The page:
Week Five Study Questions for web-linked readings.
In chronological order, the first of these documents was Jefferson's "Declaration of Independence," written (as I hope you all know!) in 1776. You should find a copy yourself.
The second document chronologically was Emmanuel Seiyes What is the Third Estate? (1789). There is an excerpt at http://www.fordham.edu/halsall/mod/sieyes.html.
The 1789 French "Declaration of Rights of Man and Citizen" at http://www.yale.edu/lawweb/avalon/rightsof.htm.
The National Assembly drafted the "Declaration of Rights of Man and Citizen" in August 1789, against the background of the first months of the French Revolution.
How does this document address the following issues:
Burke, Reflections on the Revolution in France, excerpts at http://www.fordham.edu/halsall/mod/1791burke.html.
Edmund Burke drafted his Reflections in 1791--which stands as one of the classic statements of modern conservativism--in response to what he considered the tragic excesses of the French Revolution and to those in England who sympathized with the French and with republicanism.
Thomas Paine, The Rights of Man (a selection from text in response to Burke) at http://www.ushistory.org/paine/rights/c1-010.htm.
Tom Paine, who you probably know best from his activities in the American Revolution (e.g., his Common Sense) wrote The Rights of Man in 1792, largely in response to Burke's Reflections.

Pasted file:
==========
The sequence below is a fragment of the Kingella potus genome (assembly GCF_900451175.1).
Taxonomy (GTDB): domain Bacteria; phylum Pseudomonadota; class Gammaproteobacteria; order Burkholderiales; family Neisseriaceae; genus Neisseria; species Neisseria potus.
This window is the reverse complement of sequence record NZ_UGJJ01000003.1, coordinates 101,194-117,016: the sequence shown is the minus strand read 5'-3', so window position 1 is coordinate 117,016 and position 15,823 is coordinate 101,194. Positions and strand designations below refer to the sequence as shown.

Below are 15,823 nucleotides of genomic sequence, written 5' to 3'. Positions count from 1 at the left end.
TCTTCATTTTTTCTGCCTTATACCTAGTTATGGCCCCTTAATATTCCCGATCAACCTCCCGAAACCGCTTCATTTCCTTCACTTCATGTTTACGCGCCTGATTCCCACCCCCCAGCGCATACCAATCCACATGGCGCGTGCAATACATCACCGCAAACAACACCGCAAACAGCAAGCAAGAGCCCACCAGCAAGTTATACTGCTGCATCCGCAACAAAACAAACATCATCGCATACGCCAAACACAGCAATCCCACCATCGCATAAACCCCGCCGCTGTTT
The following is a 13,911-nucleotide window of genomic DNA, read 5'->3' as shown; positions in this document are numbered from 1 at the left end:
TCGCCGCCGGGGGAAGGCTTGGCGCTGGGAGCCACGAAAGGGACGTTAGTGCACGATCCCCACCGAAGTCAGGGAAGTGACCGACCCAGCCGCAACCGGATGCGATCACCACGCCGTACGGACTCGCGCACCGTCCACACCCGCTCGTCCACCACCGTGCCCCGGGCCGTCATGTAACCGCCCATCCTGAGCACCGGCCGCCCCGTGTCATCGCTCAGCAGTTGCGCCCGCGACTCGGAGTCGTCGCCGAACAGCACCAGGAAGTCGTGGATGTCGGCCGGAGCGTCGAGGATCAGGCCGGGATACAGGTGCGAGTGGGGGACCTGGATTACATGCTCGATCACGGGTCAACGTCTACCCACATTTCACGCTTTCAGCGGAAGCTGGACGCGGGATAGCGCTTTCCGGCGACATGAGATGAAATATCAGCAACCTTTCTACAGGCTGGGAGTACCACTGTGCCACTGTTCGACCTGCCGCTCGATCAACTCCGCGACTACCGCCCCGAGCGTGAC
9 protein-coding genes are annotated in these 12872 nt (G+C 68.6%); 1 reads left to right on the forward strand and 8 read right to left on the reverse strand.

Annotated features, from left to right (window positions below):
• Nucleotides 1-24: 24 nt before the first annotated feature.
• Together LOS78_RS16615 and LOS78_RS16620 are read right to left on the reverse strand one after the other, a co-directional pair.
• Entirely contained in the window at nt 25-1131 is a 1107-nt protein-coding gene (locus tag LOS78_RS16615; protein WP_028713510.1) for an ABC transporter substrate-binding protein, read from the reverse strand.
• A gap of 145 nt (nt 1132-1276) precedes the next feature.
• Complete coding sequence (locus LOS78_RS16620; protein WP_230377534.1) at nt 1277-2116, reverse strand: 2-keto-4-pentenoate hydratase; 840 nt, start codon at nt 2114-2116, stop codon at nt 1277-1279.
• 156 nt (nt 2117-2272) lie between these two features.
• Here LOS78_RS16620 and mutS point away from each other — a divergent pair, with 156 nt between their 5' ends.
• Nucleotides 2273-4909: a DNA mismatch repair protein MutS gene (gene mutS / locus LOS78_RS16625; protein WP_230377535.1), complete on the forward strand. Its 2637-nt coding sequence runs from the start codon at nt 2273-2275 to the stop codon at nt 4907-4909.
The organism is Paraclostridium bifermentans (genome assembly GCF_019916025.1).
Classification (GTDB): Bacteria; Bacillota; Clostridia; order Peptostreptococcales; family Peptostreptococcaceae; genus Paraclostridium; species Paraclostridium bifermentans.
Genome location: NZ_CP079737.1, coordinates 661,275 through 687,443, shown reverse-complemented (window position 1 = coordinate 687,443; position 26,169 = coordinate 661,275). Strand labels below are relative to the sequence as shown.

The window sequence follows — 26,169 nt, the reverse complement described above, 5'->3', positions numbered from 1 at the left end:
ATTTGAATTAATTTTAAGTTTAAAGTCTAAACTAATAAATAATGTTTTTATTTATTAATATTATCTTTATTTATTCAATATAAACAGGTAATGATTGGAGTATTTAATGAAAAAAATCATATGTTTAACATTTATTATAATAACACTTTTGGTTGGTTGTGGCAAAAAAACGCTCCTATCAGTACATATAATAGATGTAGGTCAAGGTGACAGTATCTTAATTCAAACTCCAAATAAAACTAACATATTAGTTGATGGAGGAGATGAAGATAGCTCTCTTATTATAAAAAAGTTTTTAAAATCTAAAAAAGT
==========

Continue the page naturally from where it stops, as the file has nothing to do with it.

Wollstonecraft, "Dedication" and "Advertisement" to The Vindication of the Rights of Women at http://www.bartleby.com/144/
Mary Wollstonecraft (the mother of Mary Shelly!) wrote her Vindication in 1792, in part in response to Paine's Rights of Man. Based upon this brief selection from the book (and please feel free to read more!), what was Wollstonecraft's argument regarding
Joseph de Maistre, selection from Essay on the Generative Principle at http://www.fordham.edu/halsall/mod/1810demaistre.html.
de Maistre's 1810 essay provides us with the voice of a more "reactionary" conservativism than that of Burke, but nevertheless a stream of political thought that we will encounter again many times in the nineteenth and twentieth centuries.
von Metternich, selection from Political Confession of Faith at http://www.fordham.edu/halsall/mod/1820metternich.html.
Metternich, the architect of Austria's conservative policies after the French Revolution and the leading intellectual force behind the Holly Alliance (Austria, Prussia, Russia) that sought to prevent liberal revolution after the Napoleonic wars, drafted this statement as an entry in his 1820 memoirs.
OK--now, I want you to consider two "big" questions:
1) What connections do you see between the ideas of these (specific) liberal and conservative thinkers and the legacies of the Enlightenment?
2) What connections do you see between the ideas of these (specific) liberal and conservative thinkers and the ideals of Romanticism?